Under the current Senate lineup, the administration would need support from at least eight Republicans to reach the required two-thirds majority to ratify a treaty in the 100- member Senate. Starting in January, Obama would have to line up at least 14 Republican votes.
Russia’s State Duma is prepared to ratify the treaty, said Andrei Klimov, a deputy chairman of the International Affairs Committee in the lower house of parliament.
“But this must be done in concert with the Americans,” Klimov said by telephone. “We’ve made our decision, but haven’t formalized it. The ball’s in the Americans’ court, so let them knock it back and forth a bit.”
Treaty opponents include John Bolton, the former U.S. ambassador to the United Nations under Republican President George W. Bush, who says the treaty confers more benefits on Russia than on the U.S.
Because budget constraints will force reductions in Russia’s nuclear arsenal regardless of whether the treaty takes effect, Bolton and other opponents say U.S. ratification of the accord will unnecessarily preserve nuclear parity between the two powers.
Treaty supporters, including Lugar, the Senate Foreign Relations Committee’s ranking Republican, say the accord will allow the two sides to resume verification of each other’s arsenals, a process halted when the previous treaty expired almost a year ago.
The monitoring, including site visits, is intended to give both countries confidence that the other side isn’t secretly trying to acquire a crushing nuclear superiority.
The new START agreement limits each side’s strategic warheads to no more than 1,550, from 2,200 allowed previously, and sets a maximum of 800 land-, air- and sea-based launchers.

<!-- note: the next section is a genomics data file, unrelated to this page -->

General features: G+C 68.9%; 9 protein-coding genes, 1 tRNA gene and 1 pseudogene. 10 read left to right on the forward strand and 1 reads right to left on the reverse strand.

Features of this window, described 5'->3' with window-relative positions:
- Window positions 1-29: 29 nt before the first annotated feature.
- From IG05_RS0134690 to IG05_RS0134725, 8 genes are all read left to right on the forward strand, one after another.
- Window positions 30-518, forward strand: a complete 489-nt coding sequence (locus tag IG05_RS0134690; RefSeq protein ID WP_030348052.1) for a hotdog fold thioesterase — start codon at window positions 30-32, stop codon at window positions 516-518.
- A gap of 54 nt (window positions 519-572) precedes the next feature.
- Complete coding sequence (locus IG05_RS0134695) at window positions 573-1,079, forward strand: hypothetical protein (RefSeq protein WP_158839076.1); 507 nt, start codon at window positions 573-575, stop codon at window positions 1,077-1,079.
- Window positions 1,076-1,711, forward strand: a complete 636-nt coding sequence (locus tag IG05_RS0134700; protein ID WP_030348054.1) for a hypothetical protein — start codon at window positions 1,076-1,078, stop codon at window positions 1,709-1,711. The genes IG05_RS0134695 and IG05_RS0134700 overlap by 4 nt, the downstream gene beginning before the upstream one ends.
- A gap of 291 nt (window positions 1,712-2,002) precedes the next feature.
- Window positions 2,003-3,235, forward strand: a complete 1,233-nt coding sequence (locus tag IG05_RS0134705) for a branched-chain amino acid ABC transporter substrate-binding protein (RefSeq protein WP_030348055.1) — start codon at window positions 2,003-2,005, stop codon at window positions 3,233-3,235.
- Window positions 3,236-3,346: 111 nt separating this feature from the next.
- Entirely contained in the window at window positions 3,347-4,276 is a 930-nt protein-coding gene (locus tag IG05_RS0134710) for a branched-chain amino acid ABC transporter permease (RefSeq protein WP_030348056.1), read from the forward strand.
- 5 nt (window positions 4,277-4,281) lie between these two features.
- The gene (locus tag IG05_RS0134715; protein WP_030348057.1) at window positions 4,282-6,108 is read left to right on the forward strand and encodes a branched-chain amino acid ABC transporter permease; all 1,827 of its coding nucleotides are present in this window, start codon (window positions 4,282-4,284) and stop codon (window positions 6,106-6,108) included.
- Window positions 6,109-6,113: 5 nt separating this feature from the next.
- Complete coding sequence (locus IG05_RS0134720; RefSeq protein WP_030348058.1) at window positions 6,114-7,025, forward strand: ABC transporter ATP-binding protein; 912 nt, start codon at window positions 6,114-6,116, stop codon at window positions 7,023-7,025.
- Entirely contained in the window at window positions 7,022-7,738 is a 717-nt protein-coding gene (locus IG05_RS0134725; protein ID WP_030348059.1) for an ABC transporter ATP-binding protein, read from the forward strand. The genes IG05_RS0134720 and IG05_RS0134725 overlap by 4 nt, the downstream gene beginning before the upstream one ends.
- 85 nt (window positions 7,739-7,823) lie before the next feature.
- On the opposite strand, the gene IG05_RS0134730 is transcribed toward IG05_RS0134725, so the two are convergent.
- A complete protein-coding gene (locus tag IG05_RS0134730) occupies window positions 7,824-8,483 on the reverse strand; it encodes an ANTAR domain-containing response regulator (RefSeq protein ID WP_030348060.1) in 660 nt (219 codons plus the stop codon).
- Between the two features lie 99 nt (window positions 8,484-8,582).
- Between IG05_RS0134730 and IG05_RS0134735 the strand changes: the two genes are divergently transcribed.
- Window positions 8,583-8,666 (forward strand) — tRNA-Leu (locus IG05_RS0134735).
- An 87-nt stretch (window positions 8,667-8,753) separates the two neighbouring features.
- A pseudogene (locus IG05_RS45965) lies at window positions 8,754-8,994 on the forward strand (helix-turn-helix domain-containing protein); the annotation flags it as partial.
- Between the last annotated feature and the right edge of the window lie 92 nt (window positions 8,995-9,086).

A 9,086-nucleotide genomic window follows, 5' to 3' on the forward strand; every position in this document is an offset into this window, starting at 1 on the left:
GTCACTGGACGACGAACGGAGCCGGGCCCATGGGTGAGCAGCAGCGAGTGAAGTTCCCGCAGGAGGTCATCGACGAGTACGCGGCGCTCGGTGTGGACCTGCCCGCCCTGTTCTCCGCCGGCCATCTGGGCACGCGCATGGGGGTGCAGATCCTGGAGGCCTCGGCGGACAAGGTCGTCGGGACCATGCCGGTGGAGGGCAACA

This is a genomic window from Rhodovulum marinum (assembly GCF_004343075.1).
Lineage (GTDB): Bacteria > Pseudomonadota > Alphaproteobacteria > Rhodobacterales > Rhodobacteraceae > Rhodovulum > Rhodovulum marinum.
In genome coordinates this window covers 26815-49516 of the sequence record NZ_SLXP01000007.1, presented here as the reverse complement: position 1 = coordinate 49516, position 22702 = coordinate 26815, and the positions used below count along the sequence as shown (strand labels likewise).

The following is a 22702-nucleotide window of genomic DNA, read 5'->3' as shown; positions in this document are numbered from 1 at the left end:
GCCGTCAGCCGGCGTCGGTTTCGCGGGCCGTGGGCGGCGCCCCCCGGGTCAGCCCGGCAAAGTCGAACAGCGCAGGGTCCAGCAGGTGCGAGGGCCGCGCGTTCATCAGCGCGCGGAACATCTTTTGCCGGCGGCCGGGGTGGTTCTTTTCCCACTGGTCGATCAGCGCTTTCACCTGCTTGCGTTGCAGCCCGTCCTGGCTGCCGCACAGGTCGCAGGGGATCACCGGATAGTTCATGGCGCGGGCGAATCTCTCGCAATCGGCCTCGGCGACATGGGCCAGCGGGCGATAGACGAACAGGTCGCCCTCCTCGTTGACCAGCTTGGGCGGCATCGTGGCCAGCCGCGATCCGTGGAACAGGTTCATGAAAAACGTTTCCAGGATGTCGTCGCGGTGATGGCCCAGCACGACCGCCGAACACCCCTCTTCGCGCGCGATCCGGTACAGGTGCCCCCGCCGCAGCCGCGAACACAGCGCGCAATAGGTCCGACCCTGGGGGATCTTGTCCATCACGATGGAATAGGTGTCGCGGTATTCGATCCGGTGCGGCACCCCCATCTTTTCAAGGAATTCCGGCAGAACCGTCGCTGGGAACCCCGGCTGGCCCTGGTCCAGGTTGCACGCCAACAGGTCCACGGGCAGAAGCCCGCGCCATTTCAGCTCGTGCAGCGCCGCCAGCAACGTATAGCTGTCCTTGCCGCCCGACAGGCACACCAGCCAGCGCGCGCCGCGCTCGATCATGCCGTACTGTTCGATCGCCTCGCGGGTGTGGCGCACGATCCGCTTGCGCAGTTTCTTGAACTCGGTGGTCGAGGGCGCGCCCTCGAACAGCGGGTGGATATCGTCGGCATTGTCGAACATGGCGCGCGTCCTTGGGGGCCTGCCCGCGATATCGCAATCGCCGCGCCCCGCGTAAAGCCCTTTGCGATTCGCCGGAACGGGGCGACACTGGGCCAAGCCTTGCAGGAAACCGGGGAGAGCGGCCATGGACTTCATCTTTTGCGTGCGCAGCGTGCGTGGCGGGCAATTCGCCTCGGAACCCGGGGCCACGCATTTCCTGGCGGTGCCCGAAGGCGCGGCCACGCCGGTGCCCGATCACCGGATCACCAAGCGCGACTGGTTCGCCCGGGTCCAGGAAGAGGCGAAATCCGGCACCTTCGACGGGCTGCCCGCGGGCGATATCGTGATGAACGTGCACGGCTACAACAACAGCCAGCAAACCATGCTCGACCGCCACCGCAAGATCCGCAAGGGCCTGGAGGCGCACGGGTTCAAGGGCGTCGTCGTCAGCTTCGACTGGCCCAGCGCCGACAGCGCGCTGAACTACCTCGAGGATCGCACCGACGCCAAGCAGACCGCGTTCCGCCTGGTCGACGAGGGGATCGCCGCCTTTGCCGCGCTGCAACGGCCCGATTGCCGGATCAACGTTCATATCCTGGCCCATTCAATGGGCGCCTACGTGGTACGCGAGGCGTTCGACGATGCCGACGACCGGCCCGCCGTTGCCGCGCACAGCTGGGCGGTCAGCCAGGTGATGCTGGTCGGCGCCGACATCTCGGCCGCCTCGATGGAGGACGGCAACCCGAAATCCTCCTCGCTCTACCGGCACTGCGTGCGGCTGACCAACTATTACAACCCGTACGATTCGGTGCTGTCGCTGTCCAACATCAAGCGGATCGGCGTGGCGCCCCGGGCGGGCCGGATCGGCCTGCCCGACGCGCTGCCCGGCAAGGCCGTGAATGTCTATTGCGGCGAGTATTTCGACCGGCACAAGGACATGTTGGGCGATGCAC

Kyl and other Republicans have said that the treaty, signed by Obama and Russian President Dmitry Medvedev in April, would hamper U.S. missile defenses.
Deny Obama Victory
“Some Republican senators just want to deny the president a victory, while some are trying to get the best possible deal,” said Robert Kagan, a national security expert at Brookings Institution in Washington and a former foreign policy adviser to Republican Senator John McCain of Arizona. “Still, blocking the treaty is a mistake.”
Obama told Medvedev on Nov. 14 in Tokyo that getting Congress to ratify the treaty this year is a “top priority.”
Support from Kyl is “gettable” if Clinton and the administration are willing to amend the treaty and more clearly lay out modernization components, Senator Lindsey Graham, a South Carolina Republican, said in an interview.
Lugar, Bob Corker of Tennessee and Johnny Isakson of Georgia joined 11 Democrats on the Foreign Relations Committee in September on a 14-4 vote to send the treaty to the full Senate for consideration.
Corker said the administration has made an effort and needs to have patience and make changes Republicans are seeking.
“We want to make sure there’s a modernization process in place so they actually work,” he said of weapons remaining in the nuclear stockpile after the treaty is ratified.
“In the past, there’s been huge support for treaties like these,” Corker said in an interview. “I really do believe this can be passed” after a new Congress convenes in January.
The last three arms-reduction treaties passed the Senate with more than 90 votes.